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Auburn City Council to assess banning food trucks near Placer High

Staff recommends a 1,000-foot buffer zone
By: Jon Schultz, Journal Staff Writer
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When the Auburn City Council reconvenes for the first meeting of the New Year on Monday, one of the hotter topics from late 2012 will be back on the agenda: the mobile food truck ordinance.

The council will have a public hearing on food trucks in the public right of way, including possible adoption of a rule that would ban them from operating within 1,000 feet of Placer High School, and a second hearing on the private property ordinance.

Regarding food trucks in the public right of way, the council briefly discussed the matter at its Oct. 22 meeting, but postponed the hearing to this Monday, seeking more input from the city attorney and Placer Union High School District.

The district expressed concern to the city about having mobile food vendors operating near the Placer High School campus and asked to have a certain distance separation requirement effected, according to a city memo.

After consulting with city officials from Grass Valley, Napa and Riverside about food trucks’ proximity to schools, the planning commission recommends if the council wants to impose a distance requirement that it ban them from operating within 1,000 feet of the high school, according to the report.

“The Placer High School campus crosses numerous city streets,” wrote Dave Horsey, district superintendent, in an email to the city. “Having students in these streets during peak rush hour traffic before and after school and during lunch time presents a danger to students standing at these vehicles parked on city streets adjacent to Placer High School.”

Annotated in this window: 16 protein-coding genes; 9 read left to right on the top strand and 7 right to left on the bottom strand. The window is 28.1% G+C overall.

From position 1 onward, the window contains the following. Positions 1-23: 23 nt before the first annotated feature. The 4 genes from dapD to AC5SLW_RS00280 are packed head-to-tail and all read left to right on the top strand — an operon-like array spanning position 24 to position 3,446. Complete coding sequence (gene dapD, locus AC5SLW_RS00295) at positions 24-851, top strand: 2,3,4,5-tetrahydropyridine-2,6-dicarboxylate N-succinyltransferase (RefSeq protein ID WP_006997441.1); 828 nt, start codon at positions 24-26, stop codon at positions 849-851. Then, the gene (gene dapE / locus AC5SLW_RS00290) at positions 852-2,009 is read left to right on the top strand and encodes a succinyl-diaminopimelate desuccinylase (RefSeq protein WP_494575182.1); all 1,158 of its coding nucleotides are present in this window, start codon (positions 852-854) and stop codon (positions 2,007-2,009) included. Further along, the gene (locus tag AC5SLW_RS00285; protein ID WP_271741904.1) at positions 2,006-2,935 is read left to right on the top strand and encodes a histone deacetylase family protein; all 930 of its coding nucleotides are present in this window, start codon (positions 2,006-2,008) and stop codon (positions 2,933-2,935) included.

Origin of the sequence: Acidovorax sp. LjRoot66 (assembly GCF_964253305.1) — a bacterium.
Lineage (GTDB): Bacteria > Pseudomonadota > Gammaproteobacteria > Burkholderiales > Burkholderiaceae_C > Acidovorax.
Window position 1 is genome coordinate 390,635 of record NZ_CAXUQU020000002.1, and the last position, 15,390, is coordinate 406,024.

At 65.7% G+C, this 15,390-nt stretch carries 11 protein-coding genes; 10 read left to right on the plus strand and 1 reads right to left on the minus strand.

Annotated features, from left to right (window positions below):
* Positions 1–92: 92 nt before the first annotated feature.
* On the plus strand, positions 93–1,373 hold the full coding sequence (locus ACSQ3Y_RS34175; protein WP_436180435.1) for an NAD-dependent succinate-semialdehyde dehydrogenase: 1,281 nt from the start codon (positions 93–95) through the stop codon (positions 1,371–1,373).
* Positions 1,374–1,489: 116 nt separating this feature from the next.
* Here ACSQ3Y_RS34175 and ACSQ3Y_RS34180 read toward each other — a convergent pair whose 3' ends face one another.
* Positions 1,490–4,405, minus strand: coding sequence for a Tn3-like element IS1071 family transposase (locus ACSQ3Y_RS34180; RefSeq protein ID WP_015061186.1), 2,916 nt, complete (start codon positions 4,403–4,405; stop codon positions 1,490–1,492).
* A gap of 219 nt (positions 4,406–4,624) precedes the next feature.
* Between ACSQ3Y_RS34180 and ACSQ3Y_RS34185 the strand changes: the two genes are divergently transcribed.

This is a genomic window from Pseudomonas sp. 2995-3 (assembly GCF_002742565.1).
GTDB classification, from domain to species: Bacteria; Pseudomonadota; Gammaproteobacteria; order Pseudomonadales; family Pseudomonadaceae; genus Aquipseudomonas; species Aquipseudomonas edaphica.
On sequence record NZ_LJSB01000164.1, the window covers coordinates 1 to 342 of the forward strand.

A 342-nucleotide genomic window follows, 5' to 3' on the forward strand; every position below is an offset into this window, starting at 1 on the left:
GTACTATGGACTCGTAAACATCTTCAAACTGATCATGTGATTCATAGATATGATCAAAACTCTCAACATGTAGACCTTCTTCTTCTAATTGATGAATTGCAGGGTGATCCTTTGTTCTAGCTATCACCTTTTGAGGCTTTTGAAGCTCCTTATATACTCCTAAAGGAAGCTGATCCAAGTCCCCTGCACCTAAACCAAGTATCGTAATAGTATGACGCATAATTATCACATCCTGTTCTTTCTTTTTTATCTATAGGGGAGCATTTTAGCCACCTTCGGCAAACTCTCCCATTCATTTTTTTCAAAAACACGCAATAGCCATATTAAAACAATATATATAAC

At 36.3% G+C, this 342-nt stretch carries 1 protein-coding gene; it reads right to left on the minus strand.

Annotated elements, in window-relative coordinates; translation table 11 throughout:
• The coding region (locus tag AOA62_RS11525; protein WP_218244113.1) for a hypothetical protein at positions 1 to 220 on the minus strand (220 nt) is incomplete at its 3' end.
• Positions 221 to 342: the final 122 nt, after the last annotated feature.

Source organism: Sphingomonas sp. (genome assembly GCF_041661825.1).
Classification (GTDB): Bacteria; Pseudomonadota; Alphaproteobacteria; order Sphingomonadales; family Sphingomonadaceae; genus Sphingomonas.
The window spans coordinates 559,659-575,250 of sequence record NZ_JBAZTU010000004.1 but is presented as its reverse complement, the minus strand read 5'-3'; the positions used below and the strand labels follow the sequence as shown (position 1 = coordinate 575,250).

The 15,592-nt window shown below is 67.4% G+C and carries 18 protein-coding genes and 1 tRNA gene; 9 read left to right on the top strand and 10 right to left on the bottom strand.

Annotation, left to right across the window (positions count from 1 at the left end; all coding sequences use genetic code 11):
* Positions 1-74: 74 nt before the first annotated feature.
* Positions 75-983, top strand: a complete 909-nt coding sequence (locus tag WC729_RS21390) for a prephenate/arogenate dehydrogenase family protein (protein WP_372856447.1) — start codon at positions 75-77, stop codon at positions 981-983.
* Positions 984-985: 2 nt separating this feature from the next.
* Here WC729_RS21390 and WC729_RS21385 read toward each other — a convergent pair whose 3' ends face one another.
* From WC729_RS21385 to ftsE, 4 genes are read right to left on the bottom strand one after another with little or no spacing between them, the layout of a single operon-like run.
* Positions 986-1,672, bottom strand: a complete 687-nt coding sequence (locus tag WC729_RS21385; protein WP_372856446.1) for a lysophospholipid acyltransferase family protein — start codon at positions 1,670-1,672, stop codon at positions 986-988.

Furthermore, the district is obliged to provide a nutritious lunch, and it is concerned about having mobile food vendors nearby the school that don’t meet federal standards, Horsey wrote.

On Dec. 3 the council held a second reading of the private property ordinance but made an amendment to the areas in which mobile food vendors would be banned.

Originally, council members voted to ban them from the Historic Design Review District, but after learning the scope was larger than some had known, the boundaries of the restriction were scaled back and a new map indentifying the prohibited areas has been created.

The council also amended the ordinance to include having food trucks be subjected to Business Improvement District fees.

If the council adopts the ordinance after the second reading, it will implemented 30 days later.

 

Jon Schultz can be reached at jons@goldcountrymedia.com. Follow him on Twitter @Jon_AJNews